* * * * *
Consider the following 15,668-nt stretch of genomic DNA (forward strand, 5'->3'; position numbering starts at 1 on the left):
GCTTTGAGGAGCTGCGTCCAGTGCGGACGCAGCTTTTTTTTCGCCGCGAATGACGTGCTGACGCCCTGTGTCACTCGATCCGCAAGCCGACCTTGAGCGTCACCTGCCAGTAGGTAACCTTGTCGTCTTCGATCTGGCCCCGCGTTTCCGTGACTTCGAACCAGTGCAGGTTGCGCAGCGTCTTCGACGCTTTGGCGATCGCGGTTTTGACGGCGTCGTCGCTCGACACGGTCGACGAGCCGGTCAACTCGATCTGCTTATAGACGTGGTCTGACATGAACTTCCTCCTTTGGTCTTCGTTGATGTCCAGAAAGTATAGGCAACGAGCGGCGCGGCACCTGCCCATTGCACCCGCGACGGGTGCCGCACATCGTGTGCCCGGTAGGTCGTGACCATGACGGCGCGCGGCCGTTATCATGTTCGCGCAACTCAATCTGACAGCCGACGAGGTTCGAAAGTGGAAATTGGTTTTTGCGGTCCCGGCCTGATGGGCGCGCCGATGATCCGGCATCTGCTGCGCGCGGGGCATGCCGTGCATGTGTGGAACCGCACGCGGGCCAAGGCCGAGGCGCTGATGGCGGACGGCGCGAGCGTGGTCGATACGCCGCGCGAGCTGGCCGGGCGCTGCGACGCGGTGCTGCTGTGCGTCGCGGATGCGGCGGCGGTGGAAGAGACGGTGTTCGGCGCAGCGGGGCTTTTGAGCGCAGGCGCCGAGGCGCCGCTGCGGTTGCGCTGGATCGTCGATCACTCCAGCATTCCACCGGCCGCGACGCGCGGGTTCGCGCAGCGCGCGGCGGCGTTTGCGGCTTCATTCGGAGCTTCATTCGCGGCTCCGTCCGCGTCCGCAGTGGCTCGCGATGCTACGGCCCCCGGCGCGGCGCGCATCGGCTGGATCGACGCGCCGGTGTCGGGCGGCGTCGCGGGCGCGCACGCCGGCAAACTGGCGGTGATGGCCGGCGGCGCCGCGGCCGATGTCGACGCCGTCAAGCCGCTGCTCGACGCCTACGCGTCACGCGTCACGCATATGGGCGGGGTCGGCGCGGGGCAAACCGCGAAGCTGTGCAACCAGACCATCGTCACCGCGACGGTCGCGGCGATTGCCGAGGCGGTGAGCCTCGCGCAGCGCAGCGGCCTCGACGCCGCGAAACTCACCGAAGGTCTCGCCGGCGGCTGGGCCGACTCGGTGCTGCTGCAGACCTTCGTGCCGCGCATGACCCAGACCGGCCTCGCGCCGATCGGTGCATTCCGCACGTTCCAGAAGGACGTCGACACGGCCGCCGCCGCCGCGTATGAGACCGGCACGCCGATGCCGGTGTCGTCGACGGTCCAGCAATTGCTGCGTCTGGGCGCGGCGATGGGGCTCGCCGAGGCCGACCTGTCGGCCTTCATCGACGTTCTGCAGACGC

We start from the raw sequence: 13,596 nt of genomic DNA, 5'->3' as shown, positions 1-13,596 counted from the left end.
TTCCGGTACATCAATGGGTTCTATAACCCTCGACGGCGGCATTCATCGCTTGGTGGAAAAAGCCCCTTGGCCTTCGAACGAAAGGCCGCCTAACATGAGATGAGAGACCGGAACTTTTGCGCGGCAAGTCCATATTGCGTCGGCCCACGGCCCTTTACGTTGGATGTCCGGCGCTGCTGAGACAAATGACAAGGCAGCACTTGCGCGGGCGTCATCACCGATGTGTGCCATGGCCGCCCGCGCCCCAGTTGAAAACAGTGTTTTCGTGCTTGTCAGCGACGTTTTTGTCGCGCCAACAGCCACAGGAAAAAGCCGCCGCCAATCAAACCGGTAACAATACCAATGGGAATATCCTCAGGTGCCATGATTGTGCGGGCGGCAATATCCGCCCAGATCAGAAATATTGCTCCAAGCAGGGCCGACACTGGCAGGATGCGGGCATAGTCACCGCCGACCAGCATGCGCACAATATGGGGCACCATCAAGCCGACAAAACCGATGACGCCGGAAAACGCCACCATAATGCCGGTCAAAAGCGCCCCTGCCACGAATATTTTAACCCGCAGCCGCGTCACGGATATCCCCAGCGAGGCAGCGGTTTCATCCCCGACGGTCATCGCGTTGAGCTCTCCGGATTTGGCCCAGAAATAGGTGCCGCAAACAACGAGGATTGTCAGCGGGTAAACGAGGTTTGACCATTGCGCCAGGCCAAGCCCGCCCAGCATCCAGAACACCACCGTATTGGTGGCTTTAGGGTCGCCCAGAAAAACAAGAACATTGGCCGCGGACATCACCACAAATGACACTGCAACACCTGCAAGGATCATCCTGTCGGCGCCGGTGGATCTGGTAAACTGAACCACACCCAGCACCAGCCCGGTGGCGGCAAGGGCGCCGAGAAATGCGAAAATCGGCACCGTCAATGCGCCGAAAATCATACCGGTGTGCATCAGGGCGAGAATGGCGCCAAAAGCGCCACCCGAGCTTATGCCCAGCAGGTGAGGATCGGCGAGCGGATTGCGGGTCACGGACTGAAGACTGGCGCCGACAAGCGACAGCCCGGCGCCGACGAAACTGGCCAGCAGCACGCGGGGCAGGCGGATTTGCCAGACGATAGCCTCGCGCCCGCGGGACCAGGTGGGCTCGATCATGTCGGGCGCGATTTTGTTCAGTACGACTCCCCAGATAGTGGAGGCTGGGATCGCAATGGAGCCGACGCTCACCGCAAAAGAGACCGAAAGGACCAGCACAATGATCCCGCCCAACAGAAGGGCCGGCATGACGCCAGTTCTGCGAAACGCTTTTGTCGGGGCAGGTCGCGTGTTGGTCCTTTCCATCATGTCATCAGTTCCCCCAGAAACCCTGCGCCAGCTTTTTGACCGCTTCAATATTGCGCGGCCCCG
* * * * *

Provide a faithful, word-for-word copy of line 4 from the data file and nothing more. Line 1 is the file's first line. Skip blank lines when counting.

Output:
TTCCGGTACATCAATGGGTTCTATAACCCTCGACGGCGGCATTCATCGCTTGGTGGAAAAAGCCCCTTGGCCTTCGAACGAAAGGCCGCCTAACATGAGATGAGAGACCGGAACTTTTGCGCGGCAAGTCCATATTGCGTCGGCCCACGGCCCTTTACGTTGGATGTCCGGCGCTGCTGAGACAAATGACAAGGCAGCACTTGCGCGGGCGTCATCACCGATGTGTGCCATGGCCGCCCGCGCCCCAGTTGAAAACAGTGTTTTCGTGCTTGTCAGCGACGTTTTTGTCGCGCCAACAGCCACAGGAAAAAGCCGCCGCCAATCAAACCGGTAACAATACCAATGGGAATATCCTCAGGTGCCATGATTGTGCGGGCGGCAATATCCGCCCAGATCAGAAATATTGCTCCAAGCAGGGCCGACACTGGCAGGATGCGGGCATAGTCACCGCCGACCAGCATGCGCACAATATGGGGCACCATCAAGCCGACAAAACCGATGACGCCGGAAAACGCCACCATAATGCCGGTCAAAAGCGCCCCTGCCACGAATATTTTAACCCGCAGCCGCGTCACGGATATCCCCAGCGAGGCAGCGGTTTCATCCCCGACGGTCATCGCGTTGAGCTCTCCGGATTTGGCCCAGAAATAGGTGCCGCAAACAACGAGGATTGTCAGCGGGTAAACGAGGTTTGACCATTGCGCCAGGCCAAGCCCGCCCAGCATCCAGAACACCACCGTATTGGTGGCTTTAGGGTCGCCCAGAAAAACAAGAACATTGGCCGCGGACATCACCACAAATGACACTGCAACACCTGCAAGGATCATCCTGTCGGCGCCGGTGGATCTGGTAAACTGAACCACACCCAGCACCAGCCCGGTGGCGGCAAGGGCGCCGAGAAATGCGAAAATCGGCACCGTCAATGCGCCGAAAATCATACCGGTGTGCATCAGGGCGAGAATGGCGCCAAAAGCGCCACCCGAGCTTATGCCCAGCAGGTGAGGATCGGCGAGCGGATTGCGGGTCACGGACTGAAGACTGGCGCCGACAAGCGACAGCCCGGCGCCGACGAAACTGGCCAGCAGCACGCGGGGCAGGCGGATTTGCCAGACGATAGCCTCGCGCCCGCGGGACCAGGTGGGCTCGATCATGTCGGGCGCGATTTTGTTCAGTACGACTCCCCAGATAGTGGAGGCTGGGATCGCAATGGAGCCGACGCTCACCGCAAAAGAGACCGAAAGGACCAGCACAATGATCCCGCCCAACAGAAGGGCCGGCATGACGCCAGTTCTGCGAAACGCTTTTGTCGGGGCAGGTCGCGTGTTGGTCCTTTCCATCATGTCATCAGTTCCCCCAGAAACCCTGCGCCAGCTTTTTGACCGCTTCAATATTGCGCGGCCCCG